10 Books that inspired our travels

This post is a collection of submissions of books that have inspired our Couchsurfing Ambassador’s travels. Posts have been edited for length and clarity.

Matteo Provendola/shutterstock

The Little Prince by Antoine de Saint-Exupéry


Moral allegory and spiritual autobiography, The Little Prince is the most translated book in the French language. With a timeless charm it tells the story of a little boy who leaves the safety of his own tiny planet to travel the universe, learning the vagaries of adult behaviour through a series of extraordinary encounters. His personal odyssey culminates in a voyage to Earth and further adventures.


A friend gave me this when I was living in Toulouse, the pink city, where I saw many beautiful sunsets. The connection between the rose and the sunsets in the book was very significant to me in my last few months in Toulouse. (submitted by Carlos)

The N°1 Ladies’ Detective Agency by Alexander McCall Smith

Published by Penguin Random House (image via goodreads)

Precious Ramotswe has only just set up shop as Botswana’s No.1 (and only) lady detective when she is hired to track down a missing husband, uncover a con man, and follow a wayward daughter. However, the case that tugs at her heart, and lands her in danger, is a missing eleven-year-old boy, who may have been snatched by witch doctors.


It’s written in a simple but effective way that insidiously teaches readers a lot about how things are done in the country the book is set in, Botswana. It matches the CS philosophy in the way that it doesn’t tell you about the touristic stuff, doesn’t bother with statistics, it just interests you in how people live and how they behave. (submitted by Emily)

Into the Wild by Jon Krakauer

Olga Khrustaleva/shutterstock

In April, 1992, a young man from a well-to-do family hitchhiked to Alaska and walked alone into the wilderness north of Mt. McKinley. His name was Christopher Johnson McCandless. He had given $25,000 in savings to charity, abandoned his car and most of his possessions, burned all the cash in his wallet, and invented a new life for himself. Four months later, a party of moose hunters found his decomposed body. How McCandless came to die is the unforgettable story of Into the Wild.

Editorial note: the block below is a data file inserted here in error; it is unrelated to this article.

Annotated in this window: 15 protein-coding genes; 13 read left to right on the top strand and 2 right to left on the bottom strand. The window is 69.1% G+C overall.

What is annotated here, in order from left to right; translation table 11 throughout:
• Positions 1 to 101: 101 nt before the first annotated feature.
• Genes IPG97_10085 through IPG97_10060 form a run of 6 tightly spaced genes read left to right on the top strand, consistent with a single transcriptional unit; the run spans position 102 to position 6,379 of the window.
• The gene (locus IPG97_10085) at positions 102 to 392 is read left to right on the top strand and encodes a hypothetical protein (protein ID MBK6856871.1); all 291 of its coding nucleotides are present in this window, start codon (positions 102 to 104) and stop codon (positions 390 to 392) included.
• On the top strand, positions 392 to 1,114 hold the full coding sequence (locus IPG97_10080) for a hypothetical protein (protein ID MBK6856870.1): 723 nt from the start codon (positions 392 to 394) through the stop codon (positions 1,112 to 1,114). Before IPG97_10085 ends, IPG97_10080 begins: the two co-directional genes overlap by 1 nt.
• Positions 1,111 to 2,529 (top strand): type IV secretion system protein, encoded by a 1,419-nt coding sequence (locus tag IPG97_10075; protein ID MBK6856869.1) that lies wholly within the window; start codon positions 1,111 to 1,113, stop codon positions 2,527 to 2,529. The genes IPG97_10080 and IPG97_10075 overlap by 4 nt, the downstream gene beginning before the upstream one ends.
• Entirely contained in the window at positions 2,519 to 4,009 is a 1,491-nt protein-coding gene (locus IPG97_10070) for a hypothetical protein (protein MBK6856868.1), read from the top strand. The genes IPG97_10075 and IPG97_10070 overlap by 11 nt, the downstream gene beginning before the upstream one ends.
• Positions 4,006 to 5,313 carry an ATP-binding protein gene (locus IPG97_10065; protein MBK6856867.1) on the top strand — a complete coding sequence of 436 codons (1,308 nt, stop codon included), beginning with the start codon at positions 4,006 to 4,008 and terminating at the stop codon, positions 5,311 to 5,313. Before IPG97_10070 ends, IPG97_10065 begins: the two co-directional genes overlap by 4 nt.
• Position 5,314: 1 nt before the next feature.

Both the book & the movie! It was a crossroad in my life! (submitted by Baderkhan)

The Alchemist by Paulo Coelho

Published by HarperCollins (image via goodreads)

Paulo Coelho’s enchanting novel has inspired a devoted following around the world. This story, dazzling in its powerful simplicity and soul-stirring wisdom, is about an Andalusian shepherd boy named Santiago who travels from his homeland in Spain to the Egyptian desert in search of a treasure buried near the Pyramids. Along the way he meets a Gypsy woman, a man who calls himself king, and an alchemist, all of whom point Santiago in the direction of his quest. No one knows what the treasure is, or if Santiago will be able to surmount the obstacles in his path. But what starts out as a journey to find worldly goods turns into a discovery of the treasure found within. Lush, evocative, and deeply humane, the story of Santiago is an eternal testament to the transforming power of our dreams and the importance of listening to our hearts.


There is a short chapter saying something like, ‘if you do not do things you enjoy and like most, why do you live?’ So I enjoy traveling and this sentence encouraged me to travel more and get more pleasure from it. (submitted by Dato)

Sapiens: A Brief History of Humankind by Yuval Noah Harari 


In Sapiens, Dr Yuval Noah Harari spans the whole of human history, from the very first humans to walk the earth to the radical – and sometimes devastating – breakthroughs of the Cognitive, Agricultural and Scientific Revolutions. Drawing on insights from biology, anthropology, paleontology and economics, he explores how the currents of history have shaped our human societies, the animals and plants around us, and even our personalities. Have we become happier as history has unfolded? Can we ever free our behaviour from the heritage of our ancestors? And what, if anything, can we do to influence the course of the centuries to come?


I love it because it shows us that we all are the same, we are equal, racism and fascism and all those dirty low standards shouldn’t exist because we are one. (submitted by Mohd)

How to Travel the World on 50 Dollars a Day by Matt Kepnes

Published by TarcherPerigee (image via goodreads)

No money? No problem. You can start packing your bags for that trip you’ve been dreaming a lifetime about. For more than half a decade, Matt Kepnes (aka Nomadic Matt) has been showing readers of his enormously popular travel blog that traveling isn’t expensive and that it’s affordable to all. He proves that as long as you think out of the box and travel like locals, your trip doesn’t have to break your bank, nor do you need to give up luxury.


It was this book that taught me about Couchsurfing. I wanted to find a way that would be affordable and give me the opportunity to live my dreams of world travel.   I was also looking for “my tribe” of travelers. I have found that in CS, and this has become my family. (submitted by Jason)